Good day. Welcome to the fortnightly DRWakefield Market Report for the period covering Monday 23rd August to Friday 3rd September.
Coffee futures rallied strongly during the first week of the fortnight, opening the week at 180.85 c/lb, and going on to gain 11.35 c/lb, closing the week at 192.20 c/lb. This bullish sentiment was largely down to weather concerns, although this time it was the lack of rain across key Brazilian coffee areas as opposed to the return of Jack Frost that pushed prices skyward. The fear is that if rains do not materialise soon, flowering will not be induced in the quantity desired, and also that the trees will not recover as soils are still too dry and in need of moisture.
Monday 30th August was a Bank Holiday here in the UK, but it was a very active day for coffee futures. It opened at 192.20 c/lb and rose 7.7 c/lb to 199.90 c/lb. The key question for the week was: “Will we see 200 c/lb broken?” On Monday 30th it hit 202.20 c/lb before closing lower, and on Tuesday 31st we hit a high of 201.55 c/lb before closing at 195.90 c/lb. 200, like 100, is a significant psychological level, to the extent that mainstream media picked up on it and start reporting on coffee futures. The market tried to break through and close higher than this level but could not, and on Friday 3rd September it closed at 193 c/lb. Brazilian weather forecasts now draw the focus of much industry attention. Which climate model is your favourite?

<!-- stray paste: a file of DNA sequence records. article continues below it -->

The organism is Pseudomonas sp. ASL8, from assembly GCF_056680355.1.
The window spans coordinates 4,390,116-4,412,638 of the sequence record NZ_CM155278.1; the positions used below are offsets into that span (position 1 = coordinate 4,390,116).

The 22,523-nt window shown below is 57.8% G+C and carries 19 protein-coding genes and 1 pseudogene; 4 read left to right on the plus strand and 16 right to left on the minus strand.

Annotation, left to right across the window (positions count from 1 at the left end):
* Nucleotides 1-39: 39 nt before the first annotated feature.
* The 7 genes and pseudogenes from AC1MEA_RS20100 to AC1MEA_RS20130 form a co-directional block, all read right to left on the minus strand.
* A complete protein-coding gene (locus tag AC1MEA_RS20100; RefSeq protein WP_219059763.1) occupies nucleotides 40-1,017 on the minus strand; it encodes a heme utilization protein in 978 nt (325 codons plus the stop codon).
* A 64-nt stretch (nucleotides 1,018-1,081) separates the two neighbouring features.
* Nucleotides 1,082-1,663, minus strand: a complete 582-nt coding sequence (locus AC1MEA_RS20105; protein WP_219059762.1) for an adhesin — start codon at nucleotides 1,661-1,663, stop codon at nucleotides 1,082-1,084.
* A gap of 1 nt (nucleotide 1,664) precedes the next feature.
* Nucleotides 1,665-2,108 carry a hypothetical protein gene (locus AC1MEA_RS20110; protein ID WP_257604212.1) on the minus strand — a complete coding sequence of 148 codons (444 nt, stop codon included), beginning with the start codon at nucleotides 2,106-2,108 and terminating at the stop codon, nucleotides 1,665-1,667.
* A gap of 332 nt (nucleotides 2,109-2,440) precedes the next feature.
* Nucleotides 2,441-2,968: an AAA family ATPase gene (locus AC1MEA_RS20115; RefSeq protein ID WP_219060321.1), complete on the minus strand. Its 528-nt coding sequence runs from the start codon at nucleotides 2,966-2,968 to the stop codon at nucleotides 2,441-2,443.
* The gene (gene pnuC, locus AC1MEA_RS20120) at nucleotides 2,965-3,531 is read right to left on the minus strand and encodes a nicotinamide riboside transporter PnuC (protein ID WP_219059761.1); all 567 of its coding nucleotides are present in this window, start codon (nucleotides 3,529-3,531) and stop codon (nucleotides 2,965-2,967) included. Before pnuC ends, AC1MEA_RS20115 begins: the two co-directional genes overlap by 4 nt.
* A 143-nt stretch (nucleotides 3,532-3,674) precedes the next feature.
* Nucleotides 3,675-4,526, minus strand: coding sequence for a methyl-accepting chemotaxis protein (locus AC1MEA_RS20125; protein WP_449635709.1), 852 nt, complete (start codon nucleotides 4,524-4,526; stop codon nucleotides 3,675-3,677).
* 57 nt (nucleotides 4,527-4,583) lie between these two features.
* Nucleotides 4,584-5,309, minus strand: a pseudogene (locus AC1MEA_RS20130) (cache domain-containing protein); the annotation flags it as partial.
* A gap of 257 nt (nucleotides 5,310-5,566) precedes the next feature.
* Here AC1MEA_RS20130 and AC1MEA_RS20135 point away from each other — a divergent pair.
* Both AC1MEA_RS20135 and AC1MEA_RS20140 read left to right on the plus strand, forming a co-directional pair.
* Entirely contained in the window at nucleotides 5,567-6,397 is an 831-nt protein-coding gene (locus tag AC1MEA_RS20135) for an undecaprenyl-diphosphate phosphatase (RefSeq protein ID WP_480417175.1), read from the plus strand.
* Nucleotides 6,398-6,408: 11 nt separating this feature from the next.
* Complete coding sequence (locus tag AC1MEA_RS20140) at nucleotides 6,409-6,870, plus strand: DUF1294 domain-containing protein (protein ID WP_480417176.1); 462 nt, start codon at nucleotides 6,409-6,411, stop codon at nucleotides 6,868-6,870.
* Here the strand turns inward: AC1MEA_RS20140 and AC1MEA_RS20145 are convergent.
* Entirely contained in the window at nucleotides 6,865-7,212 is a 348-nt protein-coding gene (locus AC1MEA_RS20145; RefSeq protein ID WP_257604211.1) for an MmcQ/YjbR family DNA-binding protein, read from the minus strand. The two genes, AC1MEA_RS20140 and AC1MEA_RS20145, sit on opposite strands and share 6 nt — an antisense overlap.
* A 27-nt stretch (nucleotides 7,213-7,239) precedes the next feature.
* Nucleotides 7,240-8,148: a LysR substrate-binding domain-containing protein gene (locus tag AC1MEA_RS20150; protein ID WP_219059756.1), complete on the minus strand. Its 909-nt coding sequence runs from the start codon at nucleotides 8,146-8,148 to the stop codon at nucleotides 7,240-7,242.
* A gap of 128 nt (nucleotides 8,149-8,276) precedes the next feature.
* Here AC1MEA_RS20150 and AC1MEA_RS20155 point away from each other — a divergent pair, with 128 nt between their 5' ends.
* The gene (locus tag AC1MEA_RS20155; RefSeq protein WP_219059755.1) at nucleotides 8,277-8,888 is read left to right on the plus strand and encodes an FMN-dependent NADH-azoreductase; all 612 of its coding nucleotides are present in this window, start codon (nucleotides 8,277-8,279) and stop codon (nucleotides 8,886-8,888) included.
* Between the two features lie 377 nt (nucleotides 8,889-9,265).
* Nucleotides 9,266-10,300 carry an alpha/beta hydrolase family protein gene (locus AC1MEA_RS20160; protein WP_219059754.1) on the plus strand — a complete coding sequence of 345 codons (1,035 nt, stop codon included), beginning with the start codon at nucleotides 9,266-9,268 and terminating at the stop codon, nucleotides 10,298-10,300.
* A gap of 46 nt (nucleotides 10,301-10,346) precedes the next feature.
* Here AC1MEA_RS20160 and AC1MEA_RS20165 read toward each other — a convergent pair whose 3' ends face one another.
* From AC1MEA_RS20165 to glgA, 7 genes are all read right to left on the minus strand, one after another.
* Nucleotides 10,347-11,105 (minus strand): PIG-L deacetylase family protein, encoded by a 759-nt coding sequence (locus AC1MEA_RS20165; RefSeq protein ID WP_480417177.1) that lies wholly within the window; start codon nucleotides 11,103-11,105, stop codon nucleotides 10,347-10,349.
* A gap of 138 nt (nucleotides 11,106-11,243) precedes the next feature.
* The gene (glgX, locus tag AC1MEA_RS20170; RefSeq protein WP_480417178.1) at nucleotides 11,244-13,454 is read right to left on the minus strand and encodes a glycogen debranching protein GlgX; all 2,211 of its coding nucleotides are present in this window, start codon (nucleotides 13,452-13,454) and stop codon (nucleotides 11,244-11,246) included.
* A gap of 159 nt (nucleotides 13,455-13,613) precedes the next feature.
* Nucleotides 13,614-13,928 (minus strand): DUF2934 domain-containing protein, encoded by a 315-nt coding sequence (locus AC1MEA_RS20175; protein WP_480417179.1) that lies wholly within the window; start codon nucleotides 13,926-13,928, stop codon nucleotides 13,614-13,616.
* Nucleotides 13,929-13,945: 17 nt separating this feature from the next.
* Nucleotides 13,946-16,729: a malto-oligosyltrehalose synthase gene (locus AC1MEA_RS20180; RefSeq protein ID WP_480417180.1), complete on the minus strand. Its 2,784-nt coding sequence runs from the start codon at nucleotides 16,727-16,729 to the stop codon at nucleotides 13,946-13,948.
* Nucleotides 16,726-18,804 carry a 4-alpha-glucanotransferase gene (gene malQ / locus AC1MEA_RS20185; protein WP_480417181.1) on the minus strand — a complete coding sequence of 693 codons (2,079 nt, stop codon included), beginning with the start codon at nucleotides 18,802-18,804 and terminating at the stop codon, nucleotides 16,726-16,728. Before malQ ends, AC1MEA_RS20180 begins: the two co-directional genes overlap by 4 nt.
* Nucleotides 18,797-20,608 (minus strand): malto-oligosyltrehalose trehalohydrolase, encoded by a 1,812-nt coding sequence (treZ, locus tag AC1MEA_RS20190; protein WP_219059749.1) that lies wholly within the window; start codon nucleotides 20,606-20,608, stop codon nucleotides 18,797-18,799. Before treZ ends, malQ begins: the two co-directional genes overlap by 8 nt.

COT & certified stocks
In the CFTC’s COT report with the cut-off Tuesday 24th August, Non Commercials added marginally on both sides of the Gross Long and Gross Short with the Net Long increasing by 149 lots, to sit at 30,644 lots long overall.
In the CFTC’s COT report with the cut-off Tuesday 31st August, we saw the Non Commercials build out their Net Long Position, adding 3,176 lots to make 33,820 lots long. Futures and Options Open Interest increased by 7,052 lots to total 351,925 lots long.
Certified Arabica stocks remain stable with September figures coming in at 2.16 million bags. This remains above the 2, 5 and 10-year average. Certified Robusta stocks are at 2.29 million bags, under the 10 year average of 2.53 million bags, but above the 5 year average of 2.12 million bags.
Robusta opened the fortnight at 1,870 $/mt and the low of 1,860 $/mt on Monday 23rd August would represent the low of the next two weeks. The paucity of Conilon on the international market put pressure on supply, providing support for Robusta in the future. It continued to increase till Friday 3rd where it hit a high of 2,084 $/mt before closing at 2,059 $/mt. This level is higher than when the Brazil frost spike occurred back in July. Covid-19 restrictions in Vietnam have tightened up, and there are worries that if this continues, the supply shortage could continue into early next year.
According to Aneel (the national Brazilian electric energy agency), Brazil is experiencing the worst drought in 91 years. The water shortage is affecting multiple crops, and there are surcharges in electricity as a result. It’s estimated that 95% of the 2021/22 harvest has been carried out. Once more data comes in, we’ll have a better idea of exactly how much coffee has been harvested. Coupled with the flowering due at the end of the month/early October, by the end of September we should have more certainty both on this crop and the next.